With confirmed cases of mosquito-transmitted Zika virus in two areas of Miami, the Wynwood arts district and Miami Beach, local leaders are scrambling to minimize the impact to the state's $82-billion tourism industry. The message? Think of Zika like a hurricane — Florida is prepared to handle it. How will Zika affect tourism in Florida? It might all come down to a marketing effort.
According to Miami Beach's CBS 12 News, Florida Gov. Rick Scott sat down at the end of August with a group of tourism officials from around the world to discuss the significant number of people who travel to Florida. Canada, which has more than 4 million of its people visit Florida annually, was represented. Other foreign consulates represented included Spain, Japan, Mexico, and Argentina. Travel warnings issued by these countries could have a huge influence on Florida's tourism industry.
CBS12 reported that the solution proposed by Miami Beach Mayor Phillip Levine was to ask for money for a national ad campaign to help lure vacationers despite Zika fears. Gov. Scott told CBS 12:
We all have to take this seriously. I'd like every tourist to come here, I don't want them to go to California or any other state, but I want everyone who is going to come here to know what we're doing and we're going to be prepared.
It's not the current tourists they're most concerned about, according to the New York Times; it's that this is the time of year people are making their winter vacation plans, and with Zika in the headlines, it might steer vacationers toward another destination. But if the effect is similar to how Zika impacted other tourism-dependent destinations like the Caribbean, the slow down isn't likely to last very long.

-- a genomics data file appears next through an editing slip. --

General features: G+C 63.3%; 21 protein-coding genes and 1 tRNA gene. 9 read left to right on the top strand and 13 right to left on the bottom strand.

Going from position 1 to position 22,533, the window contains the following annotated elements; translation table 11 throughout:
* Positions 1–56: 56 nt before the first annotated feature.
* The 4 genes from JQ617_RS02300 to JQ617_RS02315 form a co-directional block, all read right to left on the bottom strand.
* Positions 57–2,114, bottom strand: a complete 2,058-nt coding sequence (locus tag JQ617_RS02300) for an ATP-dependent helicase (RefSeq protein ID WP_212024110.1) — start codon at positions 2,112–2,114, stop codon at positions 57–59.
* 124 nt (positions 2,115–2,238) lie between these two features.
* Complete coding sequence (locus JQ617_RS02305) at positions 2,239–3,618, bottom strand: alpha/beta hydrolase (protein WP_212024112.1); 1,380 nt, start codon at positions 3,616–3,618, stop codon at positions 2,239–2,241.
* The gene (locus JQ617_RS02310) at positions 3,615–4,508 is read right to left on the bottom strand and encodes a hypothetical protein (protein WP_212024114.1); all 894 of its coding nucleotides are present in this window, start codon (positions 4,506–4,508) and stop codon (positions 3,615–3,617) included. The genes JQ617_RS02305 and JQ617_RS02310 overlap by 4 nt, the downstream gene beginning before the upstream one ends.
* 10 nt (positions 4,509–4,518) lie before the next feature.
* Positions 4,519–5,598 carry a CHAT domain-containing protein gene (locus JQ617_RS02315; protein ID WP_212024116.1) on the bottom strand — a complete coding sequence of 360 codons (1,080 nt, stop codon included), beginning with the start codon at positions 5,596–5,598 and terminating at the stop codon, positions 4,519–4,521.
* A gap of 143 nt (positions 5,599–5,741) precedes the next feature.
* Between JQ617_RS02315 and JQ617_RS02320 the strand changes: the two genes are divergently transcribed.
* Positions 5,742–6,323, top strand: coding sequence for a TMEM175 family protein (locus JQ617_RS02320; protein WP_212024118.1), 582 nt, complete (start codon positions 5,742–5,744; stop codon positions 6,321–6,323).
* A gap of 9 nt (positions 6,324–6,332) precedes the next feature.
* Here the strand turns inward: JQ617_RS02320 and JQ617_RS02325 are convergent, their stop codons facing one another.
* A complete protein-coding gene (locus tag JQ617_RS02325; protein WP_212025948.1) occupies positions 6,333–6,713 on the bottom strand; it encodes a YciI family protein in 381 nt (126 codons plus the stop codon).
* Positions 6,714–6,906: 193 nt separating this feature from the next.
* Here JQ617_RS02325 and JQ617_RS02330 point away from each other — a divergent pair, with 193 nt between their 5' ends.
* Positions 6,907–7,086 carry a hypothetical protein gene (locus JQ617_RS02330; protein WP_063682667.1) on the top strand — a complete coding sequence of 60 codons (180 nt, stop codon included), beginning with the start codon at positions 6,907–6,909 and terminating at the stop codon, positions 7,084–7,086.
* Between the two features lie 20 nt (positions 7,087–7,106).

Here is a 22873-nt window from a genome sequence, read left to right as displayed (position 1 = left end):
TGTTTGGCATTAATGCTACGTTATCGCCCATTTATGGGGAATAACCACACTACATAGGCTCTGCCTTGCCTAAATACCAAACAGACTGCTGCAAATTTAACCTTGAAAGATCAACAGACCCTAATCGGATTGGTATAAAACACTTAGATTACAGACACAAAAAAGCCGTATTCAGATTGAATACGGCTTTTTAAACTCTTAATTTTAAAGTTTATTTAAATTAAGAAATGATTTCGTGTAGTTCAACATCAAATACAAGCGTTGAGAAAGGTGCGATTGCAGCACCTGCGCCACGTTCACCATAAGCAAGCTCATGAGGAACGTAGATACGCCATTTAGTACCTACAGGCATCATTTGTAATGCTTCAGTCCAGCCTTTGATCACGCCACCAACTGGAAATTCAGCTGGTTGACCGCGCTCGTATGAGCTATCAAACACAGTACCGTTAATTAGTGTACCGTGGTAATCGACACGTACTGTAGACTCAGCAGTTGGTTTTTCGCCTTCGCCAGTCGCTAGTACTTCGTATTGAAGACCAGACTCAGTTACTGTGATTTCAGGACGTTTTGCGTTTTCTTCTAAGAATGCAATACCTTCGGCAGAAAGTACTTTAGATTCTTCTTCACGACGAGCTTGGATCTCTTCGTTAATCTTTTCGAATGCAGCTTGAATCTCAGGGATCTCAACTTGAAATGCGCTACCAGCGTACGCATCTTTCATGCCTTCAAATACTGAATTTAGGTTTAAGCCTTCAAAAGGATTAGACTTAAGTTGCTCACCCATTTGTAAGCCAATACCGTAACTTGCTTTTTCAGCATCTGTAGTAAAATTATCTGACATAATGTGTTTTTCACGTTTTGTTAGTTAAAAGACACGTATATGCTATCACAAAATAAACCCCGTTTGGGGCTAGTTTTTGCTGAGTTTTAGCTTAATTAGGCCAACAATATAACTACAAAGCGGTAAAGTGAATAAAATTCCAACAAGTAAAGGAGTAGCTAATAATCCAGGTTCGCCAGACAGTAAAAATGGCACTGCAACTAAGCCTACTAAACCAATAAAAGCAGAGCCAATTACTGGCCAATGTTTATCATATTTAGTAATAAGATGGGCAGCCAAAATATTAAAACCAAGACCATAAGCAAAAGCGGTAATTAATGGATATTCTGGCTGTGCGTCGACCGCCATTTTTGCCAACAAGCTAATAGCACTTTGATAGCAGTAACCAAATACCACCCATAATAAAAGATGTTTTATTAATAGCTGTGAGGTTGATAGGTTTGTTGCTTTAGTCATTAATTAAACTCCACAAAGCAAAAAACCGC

In the meantime, areas like Wynwood and Miami Beach are constantly being sprayed with pesticides in an effort to kill off the mosquitoes that carry Zika, according to Miami Beach's Local 10 News, leaving plenty of empty patio tables at places that would otherwise be teeming with tourists over the Labor Day weekend.
According to The Guardian, Florida Rep. David Richardson said it's still too early to speculate how extensive and sustained the Zika damage will be to Florida's tourism industry.
“The area where we are, zip code 33139, is the third largest collecting area in sales tax for the state of Florida after the theme park areas of Orlando, so we contribute a large amount of revenue to the state," Richardson said, according to The Guardian. "This is going to have an impact. But I’m hopeful that we’ll be able to deal with it and wrap it up quickly.”
He also said the areas needs more money to fight Zika, and that he thinks the money should be used for increased Zika spraying — which probably makes more sense to help Florida's tourism bounce back from Zika than a national ad campaign.